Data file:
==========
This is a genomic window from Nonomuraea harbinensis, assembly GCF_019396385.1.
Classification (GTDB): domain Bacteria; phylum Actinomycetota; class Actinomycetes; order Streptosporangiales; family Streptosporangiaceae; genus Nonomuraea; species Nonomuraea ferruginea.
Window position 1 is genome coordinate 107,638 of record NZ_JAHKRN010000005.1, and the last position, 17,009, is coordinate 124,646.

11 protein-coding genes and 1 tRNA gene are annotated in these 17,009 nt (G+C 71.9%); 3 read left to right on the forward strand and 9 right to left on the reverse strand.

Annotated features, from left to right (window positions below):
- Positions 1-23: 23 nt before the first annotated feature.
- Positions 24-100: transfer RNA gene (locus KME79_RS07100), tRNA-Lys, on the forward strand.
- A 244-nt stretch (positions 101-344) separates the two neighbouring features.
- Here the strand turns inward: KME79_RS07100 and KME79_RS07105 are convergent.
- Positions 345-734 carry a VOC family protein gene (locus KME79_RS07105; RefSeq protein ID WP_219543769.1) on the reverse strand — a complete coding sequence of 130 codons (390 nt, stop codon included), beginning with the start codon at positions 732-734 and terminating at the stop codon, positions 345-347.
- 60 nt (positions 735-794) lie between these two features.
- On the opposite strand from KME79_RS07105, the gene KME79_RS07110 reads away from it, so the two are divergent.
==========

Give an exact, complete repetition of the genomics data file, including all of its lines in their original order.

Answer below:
This is a genomic window from Nonomuraea harbinensis, assembly GCF_019396385.1.
Classification (GTDB): domain Bacteria; phylum Actinomycetota; class Actinomycetes; order Streptosporangiales; family Streptosporangiaceae; genus Nonomuraea; species Nonomuraea ferruginea.
Window position 1 is genome coordinate 107,638 of record NZ_JAHKRN010000005.1, and the last position, 17,009, is coordinate 124,646.

11 protein-coding genes and 1 tRNA gene are annotated in these 17,009 nt (G+C 71.9%); 3 read left to right on the forward strand and 9 right to left on the reverse strand.

Annotated features, from left to right (window positions below):
- Positions 1-23: 23 nt before the first annotated feature.
- Positions 24-100: transfer RNA gene (locus KME79_RS07100), tRNA-Lys, on the forward strand.
- A 244-nt stretch (positions 101-344) separates the two neighbouring features.
- Here the strand turns inward: KME79_RS07100 and KME79_RS07105 are convergent.
- Positions 345-734 carry a VOC family protein gene (locus KME79_RS07105; RefSeq protein ID WP_219543769.1) on the reverse strand — a complete coding sequence of 130 codons (390 nt, stop codon included), beginning with the start codon at positions 732-734 and terminating at the stop codon, positions 345-347.
- 60 nt (positions 735-794) lie between these two features.
- On the opposite strand from KME79_RS07105, the gene KME79_RS07110 reads away from it, so the two are divergent.